Emerging Leaders' Perspectives on Emerging Markets by Ali Janoudi

Author: Ali Janoudi, Group Managing Director & Group Head Middle East and North Africa, UBS Switzerland AG

Most emerging markets were caught between a rock and hard place in recent years. Global factors such as the drop in commodity prices, tighter lending conditions, overvalued exchange rates and stagnant global trade caused some of the misery. Equally important, however, are domestic factors like the reliance on credit-driven growth, insufficiently diversified economies, and a low willingness for reforms.

Optimism will require more patience, though, despite many months of pressure and pain. Monetary policy is accommodative in many advanced countries, but liquidity conditions are set to tighten further in the course of the year. Compared to some years ago, credit spreads are higher and bank lending conditions less favorable today. Further policy rate hikes by the US Federal Reserve will add to this pressure. Countries with current account surpluses and large foreign exchange reserves will be sheltered more than those who rely on external funding. Despite the structural slowdown in China, Asia remains in a better position than the EMEA region and Latin America. Turkey, Indonesia, wide parts of Africa, including South Africa and Nigeria, and the Andeans are among the most exposed countries. Vulnerabilities have also increased in the Gulf region, but large stocks of foreign assets provide an important cushion for now.

Declining commodity prices also hobble most of these countries. This will require more fiscal tightening, but may also trigger privatizations and reforms. The rebalancing of supply and demand in commodity markets is progressing but not completed yet. Until then, commodity prices will unlikely rise on a sustainable basis.

Despite the many challenges, capital flows to emerging markets have shown signs of life recently. Stabilizing economies, receding fears of a sharp devaluation of the Chinese yuan, depreciated emerging market currencies and a more buoyant global backdrop have pushed and pulled flows to EM equity and bond markets recently. While portfolio inflows might rise in the near term, they are prone to reversals as long as company earnings decline and economic growth remains weak. A cyclical recovery looks unlikely for now, and structural obstacles cloud the outlook. The growth model of choice of many emerging economies in the 2000s relied heavily on commodity exports and on credit-fueled growth. These drivers have lost steam in recent years, not least due to the structural transition of the Chinese economy away from investment and manufacturing to consumption and services. Meanwhile, the room for monetary or fiscal stimulus is fairly limited, with China and some other markets in Asia among the few exceptions. In combination with the high indebtedness in the private sector, the economic outlook for emerging markets remains lackluster this year.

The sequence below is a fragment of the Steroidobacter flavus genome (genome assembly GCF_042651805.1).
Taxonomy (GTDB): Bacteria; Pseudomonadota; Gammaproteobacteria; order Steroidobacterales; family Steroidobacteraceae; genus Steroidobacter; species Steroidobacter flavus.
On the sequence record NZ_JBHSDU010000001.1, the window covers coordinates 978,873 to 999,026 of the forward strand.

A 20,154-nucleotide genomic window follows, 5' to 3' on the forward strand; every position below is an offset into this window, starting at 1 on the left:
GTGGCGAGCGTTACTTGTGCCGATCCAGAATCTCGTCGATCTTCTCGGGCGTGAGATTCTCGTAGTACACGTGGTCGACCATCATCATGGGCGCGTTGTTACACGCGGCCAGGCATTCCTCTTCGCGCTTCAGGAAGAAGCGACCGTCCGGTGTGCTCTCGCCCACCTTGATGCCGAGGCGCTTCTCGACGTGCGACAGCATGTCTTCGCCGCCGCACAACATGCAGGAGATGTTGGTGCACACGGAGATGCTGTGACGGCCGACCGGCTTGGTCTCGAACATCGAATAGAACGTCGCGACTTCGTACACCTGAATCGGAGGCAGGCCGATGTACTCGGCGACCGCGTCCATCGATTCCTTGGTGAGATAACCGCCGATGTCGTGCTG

However, the picture wouldn’t be complete without a silver lining. The significant exchange rate depreciations are breathing new life into some of the most vulnerable economies. Narrowing current account deficits in India or Brazil are a reflection of improving competitiveness. Reforms are another pivot point, as demonstrated by India, Mexico, or Indonesia. India is expected to grow more quickly than China in the years ahead. Mexico has lost a bit of its shine recently as reforms were largely focused on the energy sector, but the long-term outlook remains benign. Brazil requires monitoring. Political change is becoming more likely, and could pave the way for reforms and investment inflows. Finally, expanding trade with the Eurozone will likely go on supporting the economies in Central and Eastern Europe.